Bilateral Relations


The Solomon Islands – New Zealand relationship started with the Missionary linkages through Bishop Selwyn and the Anglican Melanesian Mission in1800. New Zealand military personnel also served in the Solomon Islands during World War II, and since 2003 to 2017, New Zealand Police, New Zealand Defence Force and civilian personnel have participated in the Regional Assistance Mission to Solomon Islands (RAMSI).

Diplomatic relations with New Zealand were forged on 7 July 1978 (at the time Solomon Islands gained independence) – the relationship has since progressively flourished and matured transcending all areas, including political dialogues, development assistance and people-to-people relations. Over the years many Solomon Islanders including Prime Ministers and senior public servants have attended secondary and tertiary institutions in New Zealand.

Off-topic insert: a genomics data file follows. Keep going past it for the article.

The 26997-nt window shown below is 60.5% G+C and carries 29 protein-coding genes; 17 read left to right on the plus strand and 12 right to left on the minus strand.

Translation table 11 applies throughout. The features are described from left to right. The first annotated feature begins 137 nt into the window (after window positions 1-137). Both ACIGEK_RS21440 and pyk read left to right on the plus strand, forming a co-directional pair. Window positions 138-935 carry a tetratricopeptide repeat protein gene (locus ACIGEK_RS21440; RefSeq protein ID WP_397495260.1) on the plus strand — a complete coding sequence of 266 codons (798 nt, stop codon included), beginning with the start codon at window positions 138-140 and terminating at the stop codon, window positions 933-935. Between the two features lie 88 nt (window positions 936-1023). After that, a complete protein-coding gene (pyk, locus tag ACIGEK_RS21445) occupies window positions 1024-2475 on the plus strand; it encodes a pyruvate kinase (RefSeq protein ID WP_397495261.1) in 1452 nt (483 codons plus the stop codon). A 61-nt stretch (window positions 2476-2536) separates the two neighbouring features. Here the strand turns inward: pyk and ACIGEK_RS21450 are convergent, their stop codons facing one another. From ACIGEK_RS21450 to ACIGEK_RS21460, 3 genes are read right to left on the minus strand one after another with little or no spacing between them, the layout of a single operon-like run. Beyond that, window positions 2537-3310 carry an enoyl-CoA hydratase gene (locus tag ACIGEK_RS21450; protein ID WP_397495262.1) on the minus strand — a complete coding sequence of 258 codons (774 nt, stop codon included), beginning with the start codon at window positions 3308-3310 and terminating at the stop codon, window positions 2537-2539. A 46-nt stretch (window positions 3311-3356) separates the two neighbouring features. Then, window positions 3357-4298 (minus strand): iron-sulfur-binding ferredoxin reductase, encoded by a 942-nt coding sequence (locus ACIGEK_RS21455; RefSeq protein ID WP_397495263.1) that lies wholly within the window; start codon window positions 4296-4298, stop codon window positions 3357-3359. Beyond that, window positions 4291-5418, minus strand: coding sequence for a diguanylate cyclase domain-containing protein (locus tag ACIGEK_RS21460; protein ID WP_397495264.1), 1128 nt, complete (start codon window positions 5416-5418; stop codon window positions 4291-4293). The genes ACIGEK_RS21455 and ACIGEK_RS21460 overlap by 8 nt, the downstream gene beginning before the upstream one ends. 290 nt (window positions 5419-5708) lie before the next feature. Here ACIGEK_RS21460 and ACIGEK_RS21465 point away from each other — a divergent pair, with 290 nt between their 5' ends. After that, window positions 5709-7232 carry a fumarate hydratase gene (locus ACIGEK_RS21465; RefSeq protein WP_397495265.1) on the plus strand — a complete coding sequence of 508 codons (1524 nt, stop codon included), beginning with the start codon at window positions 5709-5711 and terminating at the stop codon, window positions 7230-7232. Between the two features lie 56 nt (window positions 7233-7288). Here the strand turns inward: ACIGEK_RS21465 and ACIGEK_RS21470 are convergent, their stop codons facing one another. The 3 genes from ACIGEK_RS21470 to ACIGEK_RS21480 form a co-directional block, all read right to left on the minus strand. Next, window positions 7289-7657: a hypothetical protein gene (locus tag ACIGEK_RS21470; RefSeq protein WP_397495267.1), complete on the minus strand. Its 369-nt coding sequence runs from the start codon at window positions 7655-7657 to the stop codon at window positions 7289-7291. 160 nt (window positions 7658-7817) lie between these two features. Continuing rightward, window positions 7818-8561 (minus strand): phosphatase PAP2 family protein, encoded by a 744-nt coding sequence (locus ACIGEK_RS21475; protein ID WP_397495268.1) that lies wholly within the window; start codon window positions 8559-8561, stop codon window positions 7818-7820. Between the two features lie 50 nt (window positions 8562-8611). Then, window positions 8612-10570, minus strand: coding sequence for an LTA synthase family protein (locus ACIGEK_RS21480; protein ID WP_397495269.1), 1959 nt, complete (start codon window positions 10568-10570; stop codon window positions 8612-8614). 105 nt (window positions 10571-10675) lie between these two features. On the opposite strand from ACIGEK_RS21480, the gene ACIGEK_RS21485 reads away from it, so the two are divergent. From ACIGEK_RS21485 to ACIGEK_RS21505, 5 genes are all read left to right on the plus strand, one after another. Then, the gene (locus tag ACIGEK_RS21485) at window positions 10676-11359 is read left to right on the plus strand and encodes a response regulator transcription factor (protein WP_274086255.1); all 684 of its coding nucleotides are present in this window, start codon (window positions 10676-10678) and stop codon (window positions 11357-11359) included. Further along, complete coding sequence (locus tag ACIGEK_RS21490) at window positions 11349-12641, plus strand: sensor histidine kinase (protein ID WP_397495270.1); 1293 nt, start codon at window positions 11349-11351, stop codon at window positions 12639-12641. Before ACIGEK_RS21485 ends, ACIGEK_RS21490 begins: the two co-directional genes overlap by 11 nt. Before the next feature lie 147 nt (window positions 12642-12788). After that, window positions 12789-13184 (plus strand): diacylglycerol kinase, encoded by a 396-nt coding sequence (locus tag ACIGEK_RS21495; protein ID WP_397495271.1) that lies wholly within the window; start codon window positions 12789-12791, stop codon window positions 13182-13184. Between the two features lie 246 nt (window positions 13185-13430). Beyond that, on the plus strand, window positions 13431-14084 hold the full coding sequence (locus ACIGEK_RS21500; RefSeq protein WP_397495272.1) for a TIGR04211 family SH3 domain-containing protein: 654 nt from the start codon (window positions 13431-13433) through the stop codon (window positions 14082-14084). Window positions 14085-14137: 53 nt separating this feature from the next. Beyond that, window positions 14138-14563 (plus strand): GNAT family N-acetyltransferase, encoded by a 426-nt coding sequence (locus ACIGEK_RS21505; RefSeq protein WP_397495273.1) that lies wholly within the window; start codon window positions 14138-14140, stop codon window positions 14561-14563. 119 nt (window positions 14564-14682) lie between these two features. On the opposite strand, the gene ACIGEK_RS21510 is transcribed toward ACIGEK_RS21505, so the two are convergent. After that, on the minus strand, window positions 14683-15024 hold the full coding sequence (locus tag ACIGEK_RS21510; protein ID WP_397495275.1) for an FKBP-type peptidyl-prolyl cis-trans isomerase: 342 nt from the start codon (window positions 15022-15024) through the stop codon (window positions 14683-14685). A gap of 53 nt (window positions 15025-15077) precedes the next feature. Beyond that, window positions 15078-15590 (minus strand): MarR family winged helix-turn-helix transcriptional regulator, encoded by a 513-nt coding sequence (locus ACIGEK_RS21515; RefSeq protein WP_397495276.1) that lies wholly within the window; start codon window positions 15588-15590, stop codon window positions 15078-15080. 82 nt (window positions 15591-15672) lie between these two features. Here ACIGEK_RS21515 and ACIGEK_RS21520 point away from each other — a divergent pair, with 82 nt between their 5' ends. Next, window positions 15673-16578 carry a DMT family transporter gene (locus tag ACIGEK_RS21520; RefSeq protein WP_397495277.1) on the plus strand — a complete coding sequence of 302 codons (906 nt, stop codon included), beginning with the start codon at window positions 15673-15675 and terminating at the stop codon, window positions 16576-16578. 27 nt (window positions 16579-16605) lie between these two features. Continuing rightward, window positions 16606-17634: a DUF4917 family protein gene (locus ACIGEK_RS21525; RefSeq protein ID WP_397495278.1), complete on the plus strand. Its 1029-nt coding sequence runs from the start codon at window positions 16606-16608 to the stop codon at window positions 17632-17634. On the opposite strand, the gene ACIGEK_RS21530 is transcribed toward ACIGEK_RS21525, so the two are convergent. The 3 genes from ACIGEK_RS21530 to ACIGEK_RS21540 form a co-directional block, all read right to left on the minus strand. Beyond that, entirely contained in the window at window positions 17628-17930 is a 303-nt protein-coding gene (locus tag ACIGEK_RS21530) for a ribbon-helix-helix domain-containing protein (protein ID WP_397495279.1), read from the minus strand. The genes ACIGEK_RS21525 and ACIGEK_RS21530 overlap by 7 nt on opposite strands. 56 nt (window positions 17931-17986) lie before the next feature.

In terms of development assistance, New Zealand and the Solomon Islands are guided by the Joint Commitment for Development (JCfD).  In 2016, the revised JCfD was signed the Solomon Islands Foreign Minister, Hon. Milner Tozaka and his counter-part, Hon. Murray McCully in Wellington.  The agreement focuses on areas such as:

  • Transport infrastructure
  • Fisheries
  • Education
  • Tourism
  • Aviation
  • Revenue administration,
  • Policing, Law and Justice.

Another key aspect in the Solomon Islands – New Zealand partnership is Solomon Island’s participation in the Recognised Seasonal Employers (RSE) scheme. In 2016 there were 614 Solomon Islands RSE workers in New Zealand.

The High Commission of Solomon Islands seeks to build on this relationship to broaden and strengthen the links between Solomon Islands and New Zealand in the years to come.